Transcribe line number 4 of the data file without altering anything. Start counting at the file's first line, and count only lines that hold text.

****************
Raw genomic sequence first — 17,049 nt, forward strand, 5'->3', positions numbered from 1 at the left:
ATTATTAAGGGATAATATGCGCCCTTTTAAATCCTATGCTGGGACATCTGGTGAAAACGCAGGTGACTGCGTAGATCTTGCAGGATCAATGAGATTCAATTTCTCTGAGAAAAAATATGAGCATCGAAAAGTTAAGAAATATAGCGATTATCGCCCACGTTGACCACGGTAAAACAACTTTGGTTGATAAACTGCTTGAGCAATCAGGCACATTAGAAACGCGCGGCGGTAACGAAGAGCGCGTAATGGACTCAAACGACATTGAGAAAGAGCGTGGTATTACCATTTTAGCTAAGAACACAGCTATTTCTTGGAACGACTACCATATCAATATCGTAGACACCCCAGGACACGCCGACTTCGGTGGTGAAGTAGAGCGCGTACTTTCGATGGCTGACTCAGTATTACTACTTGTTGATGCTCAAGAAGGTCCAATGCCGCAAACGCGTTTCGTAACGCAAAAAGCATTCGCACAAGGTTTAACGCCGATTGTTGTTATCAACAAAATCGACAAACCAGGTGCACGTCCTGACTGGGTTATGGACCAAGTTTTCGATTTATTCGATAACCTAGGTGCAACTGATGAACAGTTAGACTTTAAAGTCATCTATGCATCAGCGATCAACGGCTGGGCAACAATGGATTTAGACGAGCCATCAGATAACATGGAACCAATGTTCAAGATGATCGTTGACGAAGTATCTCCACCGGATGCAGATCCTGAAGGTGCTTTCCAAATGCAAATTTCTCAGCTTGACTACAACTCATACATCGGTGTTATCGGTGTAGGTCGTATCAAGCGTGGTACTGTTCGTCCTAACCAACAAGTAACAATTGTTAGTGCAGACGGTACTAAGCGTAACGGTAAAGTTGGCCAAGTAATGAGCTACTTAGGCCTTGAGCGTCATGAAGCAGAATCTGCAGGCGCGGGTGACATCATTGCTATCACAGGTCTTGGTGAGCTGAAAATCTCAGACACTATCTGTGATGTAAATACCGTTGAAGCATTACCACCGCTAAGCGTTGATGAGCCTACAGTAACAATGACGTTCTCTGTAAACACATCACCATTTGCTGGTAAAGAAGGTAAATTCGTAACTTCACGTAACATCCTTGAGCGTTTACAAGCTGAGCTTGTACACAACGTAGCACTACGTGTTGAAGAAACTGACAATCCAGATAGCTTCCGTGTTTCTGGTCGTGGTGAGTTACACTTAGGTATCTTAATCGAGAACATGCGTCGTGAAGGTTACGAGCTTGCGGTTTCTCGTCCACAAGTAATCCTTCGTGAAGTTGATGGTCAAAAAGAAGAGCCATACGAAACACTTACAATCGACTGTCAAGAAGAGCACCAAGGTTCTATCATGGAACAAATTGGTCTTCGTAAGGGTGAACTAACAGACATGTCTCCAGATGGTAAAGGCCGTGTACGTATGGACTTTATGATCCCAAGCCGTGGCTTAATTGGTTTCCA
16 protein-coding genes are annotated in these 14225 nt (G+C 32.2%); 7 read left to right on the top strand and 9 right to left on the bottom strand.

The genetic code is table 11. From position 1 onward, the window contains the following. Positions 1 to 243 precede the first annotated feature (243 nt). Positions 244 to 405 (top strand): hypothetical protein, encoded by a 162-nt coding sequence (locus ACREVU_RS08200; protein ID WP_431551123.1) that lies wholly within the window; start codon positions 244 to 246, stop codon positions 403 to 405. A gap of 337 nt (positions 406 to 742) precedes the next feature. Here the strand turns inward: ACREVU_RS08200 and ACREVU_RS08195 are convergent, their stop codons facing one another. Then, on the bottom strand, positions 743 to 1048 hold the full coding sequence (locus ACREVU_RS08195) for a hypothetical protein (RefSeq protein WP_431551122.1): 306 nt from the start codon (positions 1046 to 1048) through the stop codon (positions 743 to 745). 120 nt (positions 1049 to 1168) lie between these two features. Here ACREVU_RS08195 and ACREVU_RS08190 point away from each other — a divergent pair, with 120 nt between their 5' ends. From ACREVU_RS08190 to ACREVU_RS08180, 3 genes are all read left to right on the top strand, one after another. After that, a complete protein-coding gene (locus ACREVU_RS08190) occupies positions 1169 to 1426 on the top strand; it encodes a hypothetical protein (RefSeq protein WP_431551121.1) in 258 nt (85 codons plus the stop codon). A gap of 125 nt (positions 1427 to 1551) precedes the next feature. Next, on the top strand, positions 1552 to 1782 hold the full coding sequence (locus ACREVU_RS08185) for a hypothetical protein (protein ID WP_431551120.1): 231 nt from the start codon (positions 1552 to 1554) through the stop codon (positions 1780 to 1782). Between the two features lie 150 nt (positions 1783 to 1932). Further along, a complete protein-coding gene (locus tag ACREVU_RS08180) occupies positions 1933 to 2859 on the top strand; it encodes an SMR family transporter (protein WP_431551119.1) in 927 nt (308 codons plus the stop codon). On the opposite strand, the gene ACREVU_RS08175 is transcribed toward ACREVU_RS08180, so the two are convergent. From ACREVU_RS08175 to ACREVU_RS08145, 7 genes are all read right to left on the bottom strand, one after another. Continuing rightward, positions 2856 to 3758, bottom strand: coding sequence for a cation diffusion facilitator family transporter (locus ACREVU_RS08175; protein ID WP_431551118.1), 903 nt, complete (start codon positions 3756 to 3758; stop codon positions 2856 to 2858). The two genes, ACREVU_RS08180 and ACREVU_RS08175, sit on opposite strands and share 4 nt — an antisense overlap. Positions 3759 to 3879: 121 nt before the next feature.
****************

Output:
The genetic code is table 11. From position 1 onward, the window contains the following. Positions 1 to 243 precede the first annotated feature (243 nt). Positions 244 to 405 (top strand): hypothetical protein, encoded by a 162-nt coding sequence (locus ACREVU_RS08200; protein ID WP_431551123.1) that lies wholly within the window; start codon positions 244 to 246, stop codon positions 403 to 405. A gap of 337 nt (positions 406 to 742) precedes the next feature. Here the strand turns inward: ACREVU_RS08200 and ACREVU_RS08195 are convergent, their stop codons facing one another. Then, on the bottom strand, positions 743 to 1048 hold the full coding sequence (locus ACREVU_RS08195) for a hypothetical protein (RefSeq protein WP_431551122.1): 306 nt from the start codon (positions 1046 to 1048) through the stop codon (positions 743 to 745). 120 nt (positions 1049 to 1168) lie between these two features. Here ACREVU_RS08195 and ACREVU_RS08190 point away from each other — a divergent pair, with 120 nt between their 5' ends. From ACREVU_RS08190 to ACREVU_RS08180, 3 genes are all read left to right on the top strand, one after another. After that, a complete protein-coding gene (locus ACREVU_RS08190) occupies positions 1169 to 1426 on the top strand; it encodes a hypothetical protein (RefSeq protein WP_431551121.1) in 258 nt (85 codons plus the stop codon). A gap of 125 nt (positions 1427 to 1551) precedes the next feature. Next, on the top strand, positions 1552 to 1782 hold the full coding sequence (locus ACREVU_RS08185) for a hypothetical protein (protein ID WP_431551120.1): 231 nt from the start codon (positions 1552 to 1554) through the stop codon (positions 1780 to 1782). Between the two features lie 150 nt (positions 1783 to 1932). Further along, a complete protein-coding gene (locus tag ACREVU_RS08180) occupies positions 1933 to 2859 on the top strand; it encodes an SMR family transporter (protein WP_431551119.1) in 927 nt (308 codons plus the stop codon). On the opposite strand, the gene ACREVU_RS08175 is transcribed toward ACREVU_RS08180, so the two are convergent. From ACREVU_RS08175 to ACREVU_RS08145, 7 genes are all read right to left on the bottom strand, one after another. Continuing rightward, positions 2856 to 3758, bottom strand: coding sequence for a cation diffusion facilitator family transporter (locus ACREVU_RS08175; protein ID WP_431551118.1), 903 nt, complete (start codon positions 3756 to 3758; stop codon positions 2856 to 2858). The two genes, ACREVU_RS08180 and ACREVU_RS08175, sit on opposite strands and share 4 nt — an antisense overlap. Positions 3759 to 3879: 121 nt before the next feature.